This topic of this post shouldn’t be a surprise seeing as how I gave a big hint at the end of the last post. As the Northern Shoveler fades into the background, his friend the American Coot takes the stage.
This is actually not the first time this particular bird has graced these pages. If you recall we kind of called them out in the Yellowstone post (link here). However, there is one big difference from that appearance and today’s entry…. in this post you can actually tell it’s a Coot. One thing I was not aware of from the first pictures was just how bright red their eyes are. Guessing this one just flew in from Vegas after having a really good time.
As with the set before (and the upcoming ones) these shots were taken at Emiquon National Wildlife Refuge which is located in Havana Cuba.. err make that Illinois. By the way, somehow the individuals that named this town got the pronunciation of it right. For some odd reason in our State the similar named cities and towns have butchered soundings – Athens, (strong A), Cairo (Kayrow), Rio (Rye-O), Milan (Mylan), Des Plaines (non-silent s), my favorite San Jose (San Joes) and Goofy Ridge. Okay, so the last one doesn’t fit but I had a quest to reference that scary location in one of my blogs and it was time to get that off of the to-do list. I wonder if I started calling it HavingNah if it would catch on.
Apparently this particular Coot didn’t appreciate my little joke about his hometown – giving me that stern look-back every 6 year old knows good and well. (and yes, that is the EXACT age I felt when coming up with the title for this post). It would be un-American to pass up the opportunity to draw up a reference to our childhood when confronted with a bird with that name. For the record, Linda is usually the one who makes the reference first!
Hit the jump to see more the set — don’t miss the take-off shots!
One thing I noticed about these Cooties is they tend to hang in packs. To this point I have not actually seen just one of them hanging out alone in the water. According to the guide books they’ll winter in the thousands. We were not at that number on this visit but it would not be a stretch to say they were 2 to 3 hundred enjoying the choppy waters.
Turns out identifying these birds is pretty easy. No other duck has the white chicken mimicking beak. I would also say the red eyes give them a unique visual (especially against the black) but I am aware there are other birds sporting this color (maybe even one coming up soon in this blog – but only if you eat your vegetables and clean up your room. As far as coverage goes, these birds pretty much have North America covered. There appears to be some gaps up in the high New England states, but other than that they extend well into Latin America and far into the Maple Leaf regions. I could not verify this in any resources, but from a birder’s perspective they tend to be on the overly cautious side. The second the barrel of the Beast raises up toward them they start shifting out further into the water. They tend to keep their eye on you as they push the distance which makes for excellent photographic composition.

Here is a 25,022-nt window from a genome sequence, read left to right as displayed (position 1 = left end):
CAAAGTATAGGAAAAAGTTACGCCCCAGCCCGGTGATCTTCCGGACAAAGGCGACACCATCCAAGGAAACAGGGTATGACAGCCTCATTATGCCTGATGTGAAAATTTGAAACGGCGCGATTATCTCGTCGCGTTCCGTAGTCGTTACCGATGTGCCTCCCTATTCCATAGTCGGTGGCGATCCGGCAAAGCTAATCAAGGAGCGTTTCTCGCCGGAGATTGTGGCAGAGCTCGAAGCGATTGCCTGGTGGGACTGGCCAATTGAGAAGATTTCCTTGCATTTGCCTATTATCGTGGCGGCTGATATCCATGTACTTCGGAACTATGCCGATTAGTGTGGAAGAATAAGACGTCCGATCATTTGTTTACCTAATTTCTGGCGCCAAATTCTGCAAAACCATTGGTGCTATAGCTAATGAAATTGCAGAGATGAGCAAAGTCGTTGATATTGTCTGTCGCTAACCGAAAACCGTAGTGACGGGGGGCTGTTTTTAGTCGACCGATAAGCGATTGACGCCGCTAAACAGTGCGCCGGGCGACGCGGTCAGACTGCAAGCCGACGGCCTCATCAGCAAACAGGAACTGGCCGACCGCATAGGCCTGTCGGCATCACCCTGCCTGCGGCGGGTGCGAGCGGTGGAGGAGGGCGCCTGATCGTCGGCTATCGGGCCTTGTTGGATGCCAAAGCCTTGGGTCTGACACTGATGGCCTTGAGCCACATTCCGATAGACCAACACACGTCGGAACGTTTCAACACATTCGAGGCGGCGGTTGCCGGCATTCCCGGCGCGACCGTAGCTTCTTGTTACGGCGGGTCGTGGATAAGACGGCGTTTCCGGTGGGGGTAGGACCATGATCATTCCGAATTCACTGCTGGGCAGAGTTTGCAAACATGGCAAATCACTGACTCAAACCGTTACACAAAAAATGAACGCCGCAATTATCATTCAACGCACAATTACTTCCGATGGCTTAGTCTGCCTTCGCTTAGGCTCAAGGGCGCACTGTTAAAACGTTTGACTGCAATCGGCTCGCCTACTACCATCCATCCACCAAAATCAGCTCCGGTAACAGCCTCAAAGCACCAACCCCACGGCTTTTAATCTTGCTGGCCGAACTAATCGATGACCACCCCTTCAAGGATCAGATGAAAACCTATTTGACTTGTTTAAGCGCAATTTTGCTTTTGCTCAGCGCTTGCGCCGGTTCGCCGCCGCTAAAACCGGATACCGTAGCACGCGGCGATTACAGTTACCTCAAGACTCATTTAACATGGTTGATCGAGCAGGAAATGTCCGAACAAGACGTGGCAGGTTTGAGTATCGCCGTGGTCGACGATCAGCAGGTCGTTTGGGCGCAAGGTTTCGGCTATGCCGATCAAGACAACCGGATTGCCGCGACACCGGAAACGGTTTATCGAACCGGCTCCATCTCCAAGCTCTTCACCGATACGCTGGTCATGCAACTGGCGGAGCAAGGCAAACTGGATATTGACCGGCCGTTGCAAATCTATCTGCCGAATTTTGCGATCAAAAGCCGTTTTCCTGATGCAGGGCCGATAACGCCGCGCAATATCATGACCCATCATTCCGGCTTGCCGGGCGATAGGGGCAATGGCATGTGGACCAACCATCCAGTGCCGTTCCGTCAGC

As much as I enjoy watching these American Coots relaxing on the water soaking in life, it takes a backseat to how entertaining it is to see these birds take flight. The spectacle of the takeoff is hard to really capture in pictures (especially zoomed out over 500mm) but I did buckle down and apply all my bird photography skills (cough-luck-cough) to give you a sense of what it looks like. Imagine, if you will, a roadrunner dashing across the top of the water.
This process is not just one or two steps before gathering the wind up under the wings and lifting out of the water like more traditional ducks (Mallards etc.) Nope, there are several steps – the ones we were watching were easily in the >8 range but some of them looked like they were just showing off to the ladies and would keep running back in forth in front of them.
Eventually their foot splashes start to less and their bodies begin to lift out of the wet stuff. The one at the bottom was just about to make it out of the surf in this shot.
It was a little premature in the lift and clipped the water again, but the wings furled up and it was soon souring through the air. As difficult as it is for these guys (and gals) to get up in the air, they make up for it in their abilities once up there. They can move – evident by the fact I have no pictures of them in flight – it is going to take more practice to get the Beast on spot and the exposure set quick enough to get that picture in the tin. Truth be told I would set up the shot and have Linda walk up near a bunch of them. At least one or two would choose the flight route (at least I don’t shop hehehe).
Alas, all good things must come to and for photographers that is usually dictated by the loss of light. Eventually the sun dove behind the trees pushing the ISO a little high for comfort. This Coot took is final bow to the audience, we thanked them for the show and flipped the camera to off. (if only this shot would have been taken about 30 minutes earlier with sun glinting off the red eyes .. although bad for Linda since that would have likely meant another year of U.B. (ha)
I hope my dear wife doesn’t try to kill me for that comment.